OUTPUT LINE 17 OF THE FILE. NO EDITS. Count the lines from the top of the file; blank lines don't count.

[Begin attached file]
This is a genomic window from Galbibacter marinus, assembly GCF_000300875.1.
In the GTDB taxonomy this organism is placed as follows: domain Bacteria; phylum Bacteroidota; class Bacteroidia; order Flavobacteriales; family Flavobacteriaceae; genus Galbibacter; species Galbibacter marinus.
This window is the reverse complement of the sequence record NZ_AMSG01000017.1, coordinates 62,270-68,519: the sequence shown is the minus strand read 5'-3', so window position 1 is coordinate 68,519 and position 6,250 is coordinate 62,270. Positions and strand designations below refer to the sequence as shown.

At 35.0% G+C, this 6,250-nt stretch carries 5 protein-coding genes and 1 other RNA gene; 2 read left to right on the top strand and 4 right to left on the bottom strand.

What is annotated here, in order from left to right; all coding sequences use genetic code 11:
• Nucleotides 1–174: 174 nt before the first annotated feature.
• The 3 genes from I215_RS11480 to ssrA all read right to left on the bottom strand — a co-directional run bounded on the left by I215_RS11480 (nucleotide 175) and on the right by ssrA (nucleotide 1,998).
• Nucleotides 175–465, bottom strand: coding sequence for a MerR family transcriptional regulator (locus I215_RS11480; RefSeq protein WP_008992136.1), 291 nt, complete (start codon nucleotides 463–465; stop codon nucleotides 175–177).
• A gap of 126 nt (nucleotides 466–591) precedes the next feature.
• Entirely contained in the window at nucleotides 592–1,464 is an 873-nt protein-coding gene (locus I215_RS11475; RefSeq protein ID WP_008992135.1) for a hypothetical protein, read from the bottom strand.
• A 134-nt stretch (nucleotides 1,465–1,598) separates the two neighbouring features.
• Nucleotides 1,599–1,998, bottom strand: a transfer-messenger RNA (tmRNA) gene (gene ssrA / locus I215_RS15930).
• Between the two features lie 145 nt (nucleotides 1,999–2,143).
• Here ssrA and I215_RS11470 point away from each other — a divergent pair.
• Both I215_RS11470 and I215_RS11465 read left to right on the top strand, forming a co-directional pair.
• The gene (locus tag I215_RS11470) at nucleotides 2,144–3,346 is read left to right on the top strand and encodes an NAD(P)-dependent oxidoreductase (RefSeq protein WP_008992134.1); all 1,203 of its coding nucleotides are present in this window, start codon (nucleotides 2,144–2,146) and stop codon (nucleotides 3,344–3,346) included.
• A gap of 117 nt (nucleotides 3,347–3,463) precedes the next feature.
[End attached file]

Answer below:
• A gap of 117 nt (nucleotides 3,347–3,463) precedes the next feature.